Managing Corn Earworm Infestations in Louisiana Soybean Fields

Corn earworm feeding on foliage and pod damageCorn earworm feeding on foliage (A; Photo by J. Villegas) and pod damage (B; Photo by Scott Stewart, University of Tennessee).

Recently, there have been increased reports of corn earworms infesting soybean fields across the state. Corn earworm (aka bollworm or soybean podworm) can cause occasional but severe damage to soybean. The primary damage caused by corn earworm occurs during the larval stages when the insect feeds on the soybean flowers and pods. This feeding activity leads to direct yield losses as pods abort, or the larvae consume or injure developing seeds. The most severe damage typically occurs in the latter reproductive stages of soybean growth. Typical symptoms of corn earworm damage to soybean include flower feeding injury, entry holes in the pods, seed consumption, and the presence of frass (insect excrement) near the feeding sites. Severely damaged pods may also become susceptible to secondary infections by fungi and bacteria, further compromising seed quality.

Sampling and Monitoring

Monitoring corn earworm infestations is crucial for timely and targeted intervention. Corn earworm moths are particularly attracted to soybeans during the R1-R5 growth stages, as adults prefer to lay their eggs on flowering soybeans. As soybean fields mature, they become less desirable for corn earworm colonization. Producers are advised to begin sampling for corn earworm larvae at the initiation of flowering (R1), with particular attention to later-maturing soybean fields. Scouting efforts should be intensified when large numbers of moths are visually observed during sampling or when the number of moths captured using pheromone traps has increased. Sampling for larvae using sweep nets is recommended, with 25 sweeps per location at four or more different locations within the field. Larger fields should have a higher number of sampling sites, especially those fields exceeding 50 acres. Additionally, it is essential to document the presence of other pests, such as fall armyworm, which may contribute to pod feeding or leaf-feeding caterpillars such as soybean looper, green cloverworm, or velvetbean caterpillar.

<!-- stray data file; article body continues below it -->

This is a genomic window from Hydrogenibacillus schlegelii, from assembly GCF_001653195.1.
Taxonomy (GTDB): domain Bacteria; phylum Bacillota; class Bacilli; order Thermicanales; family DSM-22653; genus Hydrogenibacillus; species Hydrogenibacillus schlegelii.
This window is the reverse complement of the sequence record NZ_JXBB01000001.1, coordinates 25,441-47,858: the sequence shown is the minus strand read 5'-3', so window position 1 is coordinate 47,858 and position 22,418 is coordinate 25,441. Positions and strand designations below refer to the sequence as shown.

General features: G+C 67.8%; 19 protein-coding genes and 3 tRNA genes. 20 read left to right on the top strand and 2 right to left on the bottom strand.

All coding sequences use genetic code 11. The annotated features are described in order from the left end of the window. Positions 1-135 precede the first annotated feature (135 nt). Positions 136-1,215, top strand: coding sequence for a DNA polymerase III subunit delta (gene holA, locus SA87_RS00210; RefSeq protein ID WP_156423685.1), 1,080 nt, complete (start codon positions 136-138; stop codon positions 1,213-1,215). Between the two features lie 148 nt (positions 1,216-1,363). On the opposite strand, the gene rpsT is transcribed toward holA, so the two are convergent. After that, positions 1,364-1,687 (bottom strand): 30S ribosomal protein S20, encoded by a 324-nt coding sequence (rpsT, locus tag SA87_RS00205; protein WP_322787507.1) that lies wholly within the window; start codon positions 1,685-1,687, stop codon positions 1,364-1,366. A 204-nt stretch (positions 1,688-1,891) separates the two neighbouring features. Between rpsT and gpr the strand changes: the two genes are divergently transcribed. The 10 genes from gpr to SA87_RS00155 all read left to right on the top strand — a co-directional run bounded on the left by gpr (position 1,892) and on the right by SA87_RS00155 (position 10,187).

Treatment Timing and Thresholds

Determining the appropriate treatment for corn earworm infestations depends on the growth stage of soybean plants. Treatment is most effective during the flowering and early-pod development periods (R2-R5). However, treatment is generally not recommended prior to flowering. The suggested treatment threshold in Louisiana, based on sweep net sampling, is 38 worms per 100 sweeps (9-10 worms per 25 sweeps). Before any treatments are applied to the field, consider the crop value and the cost of insecticide application.

Insecticide Use Strategies

When insecticide treatment is required, it is important to target mid-size corn earworm larvae for optimal control. Small larvae may be difficult to target due to their location within flower clusters or terminals, while large larvae may have already caused economic loss. Also, late instar (large) larvae will only feed for a few days, drop from the plant, and pupate in the soil. Insecticide resistance monitoring has revealed high levels of pyrethroid resistance in corn earworm populations in Louisiana, making pyrethroid applications less effective for control. Alternative effective insecticides for corn earworm control in soybeans include chlorantraniliprole, indoxacarb, spinetoram, and spinosad. Against low corn earworm infestations, a tank mix of a pyrethroid and 0.5 lb of acephate can potentially provide effective control. However, producers should be cautious, as only 2.0 lb of acephate can be applied per acre per season, and it may be advisable to save acephate for stink bug applications.
Insecticide Active Ingredient and Trade Name Amount formulation per acre Amount active ingredient per acre
Vantacor (5)
1.2 – 2.5 oz. 0.047 – 0.098
lambda-cyhalothrin, chlorantraniliprole
5-8 oz. premix
Methoxyfenozide, spinetoram
Intrepid Edge
4.0-6.4 oz. premix
bifenthrin, chlorantraniliprole
5.6 – 9.6 oz. premix
Blackhawk (0.36)
1.7 – 2.2 oz. 0.038-.049
Steward (1.25)
5.6-11.3 oz. 0.055-0.011
1.0-1.6 oz. ---
bifenthrin, z-cypermethrin
Hero (1.14)
4.0-10.3 oz. 0.04-0.1
12-16 oz. 0.75-1.0
Asana XL (0.66)
5.8-9.6 oz. 0.03-0.05
Sevin (4)
24-32 oz. 0.75-1.0
Warrior II (2.08)
0.96-1.60 oz. 0.015-0.025
Declare (1.25)
0.77-1.28 oz. 0.0075-0.0125
Mustang Maxx (0.8)
2.8-4.0 oz. 0.0175-0.025
Baythroid XL (1)
1.6-2.8 oz. 0.013-0.022
Tombstone (2)
1.6-2.8 oz. 0.025-0.044
Brigade (2)
2.1-6.4 oz. 0.033-0.1

*** NPV (Heligen) is specifically effective against corn earworms. It is recommended to apply the virus when the larvae are small. It is important not to apply the virus if the majority of the larvae are already large or if the infestation levels exceed the treatment threshold.

Written by

James Villegas.jpg thumbnail

Dr. James Villegas
Assistant Professor - Extension and Research
Field Crops Entomology
LSU AgCenter
Email: | Mobile: 225-266-3805

7/17/2023 6:54:53 PM
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